- Author: firstname.lastname@example.org
California's $86 million date industry produces more than half of the nation's dates. Most of the fruit is grown in the arid Coachella Valley. Despite efforts by growers to conserve water, data was lacking on date palms' actual water use to refine the best irrigation management for the crop until a recent research project led by Ali Montazar, UC Cooperative Extension irrigation and water management advisor for Imperial and Riverside counties.
“California dates are grown in the hottest and most arid climate in North America and require substantial amounts of water in order to bring a successful crop to fruition,” Albert Keck, Coachella Valley date grower and chairman of the California Date Commission,...
- Author: Faith Kearns
Finding a tree that produces the right amount of tasty fruit or nuts under the unique growing conditions of a given orchard takes a lot of science and a little bit of art. It's a mix and match process that involves finding a tree base, or rootstock, that is well-adapted to a particular place and also manages to get along well with the fruit or nut tree cultivar that is grafted to it.
“Rootstocks are incredibly important in agriculture because they help us produce a uniform product under very different growing conditions,” says Katherine Jarvis-Shean, an orchard systems advisor with the University of...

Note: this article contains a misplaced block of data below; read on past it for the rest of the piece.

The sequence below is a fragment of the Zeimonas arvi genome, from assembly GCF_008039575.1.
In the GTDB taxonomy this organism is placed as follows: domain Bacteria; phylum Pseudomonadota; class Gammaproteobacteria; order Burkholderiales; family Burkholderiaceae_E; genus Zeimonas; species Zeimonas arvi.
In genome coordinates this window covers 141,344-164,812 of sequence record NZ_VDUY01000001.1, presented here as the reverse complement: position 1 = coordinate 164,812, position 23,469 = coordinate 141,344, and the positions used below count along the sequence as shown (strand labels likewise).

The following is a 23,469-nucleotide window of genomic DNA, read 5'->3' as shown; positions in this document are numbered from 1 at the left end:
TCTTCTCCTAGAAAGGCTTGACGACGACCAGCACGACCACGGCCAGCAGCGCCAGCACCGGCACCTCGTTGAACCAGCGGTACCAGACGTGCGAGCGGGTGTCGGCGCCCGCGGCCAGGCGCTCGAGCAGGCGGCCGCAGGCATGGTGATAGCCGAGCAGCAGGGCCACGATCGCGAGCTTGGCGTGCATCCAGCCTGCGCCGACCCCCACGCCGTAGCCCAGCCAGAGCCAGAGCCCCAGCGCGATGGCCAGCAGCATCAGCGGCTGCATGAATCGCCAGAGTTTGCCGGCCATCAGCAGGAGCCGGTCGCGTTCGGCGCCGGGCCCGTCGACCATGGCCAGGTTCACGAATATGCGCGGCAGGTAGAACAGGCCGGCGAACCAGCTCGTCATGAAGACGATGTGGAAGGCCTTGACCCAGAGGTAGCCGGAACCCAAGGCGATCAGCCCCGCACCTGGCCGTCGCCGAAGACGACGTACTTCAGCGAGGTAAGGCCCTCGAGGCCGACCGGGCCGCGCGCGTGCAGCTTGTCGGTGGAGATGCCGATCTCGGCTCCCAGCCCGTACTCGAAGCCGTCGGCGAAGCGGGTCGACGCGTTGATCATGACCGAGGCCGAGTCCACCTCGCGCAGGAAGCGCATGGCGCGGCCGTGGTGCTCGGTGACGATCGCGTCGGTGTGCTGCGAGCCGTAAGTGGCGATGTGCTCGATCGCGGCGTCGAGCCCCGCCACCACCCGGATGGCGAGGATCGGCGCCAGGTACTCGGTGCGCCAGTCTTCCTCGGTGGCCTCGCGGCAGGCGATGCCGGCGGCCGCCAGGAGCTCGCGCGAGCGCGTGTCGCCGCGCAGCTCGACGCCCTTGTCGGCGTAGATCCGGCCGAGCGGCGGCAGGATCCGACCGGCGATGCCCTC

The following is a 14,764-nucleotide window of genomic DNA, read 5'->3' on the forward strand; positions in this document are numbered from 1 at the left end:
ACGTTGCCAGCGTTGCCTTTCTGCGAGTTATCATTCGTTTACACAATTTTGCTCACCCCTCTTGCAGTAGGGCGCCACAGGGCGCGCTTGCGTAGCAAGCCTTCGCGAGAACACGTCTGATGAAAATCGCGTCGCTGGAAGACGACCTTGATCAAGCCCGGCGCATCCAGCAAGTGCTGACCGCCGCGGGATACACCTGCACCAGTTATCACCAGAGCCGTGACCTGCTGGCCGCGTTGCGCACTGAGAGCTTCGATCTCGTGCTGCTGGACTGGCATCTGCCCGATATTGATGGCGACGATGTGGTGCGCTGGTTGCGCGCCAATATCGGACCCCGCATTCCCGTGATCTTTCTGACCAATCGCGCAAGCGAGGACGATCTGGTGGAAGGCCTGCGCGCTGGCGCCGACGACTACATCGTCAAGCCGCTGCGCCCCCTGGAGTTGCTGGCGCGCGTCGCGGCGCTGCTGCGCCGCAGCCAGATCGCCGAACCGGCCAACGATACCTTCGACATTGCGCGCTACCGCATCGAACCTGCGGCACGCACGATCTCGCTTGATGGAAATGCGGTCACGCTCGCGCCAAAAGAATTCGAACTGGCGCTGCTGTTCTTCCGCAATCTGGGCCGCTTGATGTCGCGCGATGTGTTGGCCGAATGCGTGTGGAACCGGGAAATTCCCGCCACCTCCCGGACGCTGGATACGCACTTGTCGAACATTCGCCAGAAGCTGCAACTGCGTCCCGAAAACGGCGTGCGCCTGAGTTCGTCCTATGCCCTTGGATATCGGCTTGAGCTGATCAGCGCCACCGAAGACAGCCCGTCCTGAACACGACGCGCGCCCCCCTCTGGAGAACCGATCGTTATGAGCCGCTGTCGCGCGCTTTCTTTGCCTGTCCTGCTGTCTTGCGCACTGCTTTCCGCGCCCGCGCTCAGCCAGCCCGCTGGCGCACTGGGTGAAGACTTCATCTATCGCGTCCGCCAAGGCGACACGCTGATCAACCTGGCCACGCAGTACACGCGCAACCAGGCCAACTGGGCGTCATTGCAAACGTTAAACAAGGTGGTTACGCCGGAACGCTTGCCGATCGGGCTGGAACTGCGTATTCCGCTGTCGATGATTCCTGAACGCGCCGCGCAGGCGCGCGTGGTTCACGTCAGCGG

- Author: Christina A Hecht
Tap water stands at the intersection of multiple issue areas including water resources, the environmental impacts of beverage choices, and infrastructure needs. Tap water is also a public health issue. COVID-19, for example, has elevated the need for tap water access for basic hygiene such as handwashing.
The University of California, Agriculture and Natural Resources Nutrition Policy Institute (NPI), coordinator of the National Drinking Water Alliance, puts a focus on plain water as a healthy replacement for sugar-sweetened beverages. These beverages are the largest single source of added sugars in the American diet, a top source of...
- Author: Kathryn M Stein
Kristine Diekman is an artist, educator, and Professor of media at the California State University San Marcos School of Arts. Her digital media project, Run Dry, tells the story of the water crisis in California's San Joaquin Valley.
Could you provide an overview of the Run Dry project?
Run Dry is a story of small, rural California communities and their struggle to remain connected to the most precious resource—water. This digital media project combines short documentary...
- Author: Jim Logan, UC Santa Barbara
As the climate heats up and droughts intensify, especially in the American Southwest, it's crucial that households reduce their water usage. Water districts urge their customers to save, but their messaging generally lacks rigorous evaluation of efficacy.
In a new paper, researchers from UC Santa Barbara reveal how a large-scale field experiment in messaging based on psychological science significantly reduced water consumption on the Central Coast of California.
The paper, “How managers can reduce household water use through communication: A field experiment,” in the Journal of Policy Analysis and Management, details how the...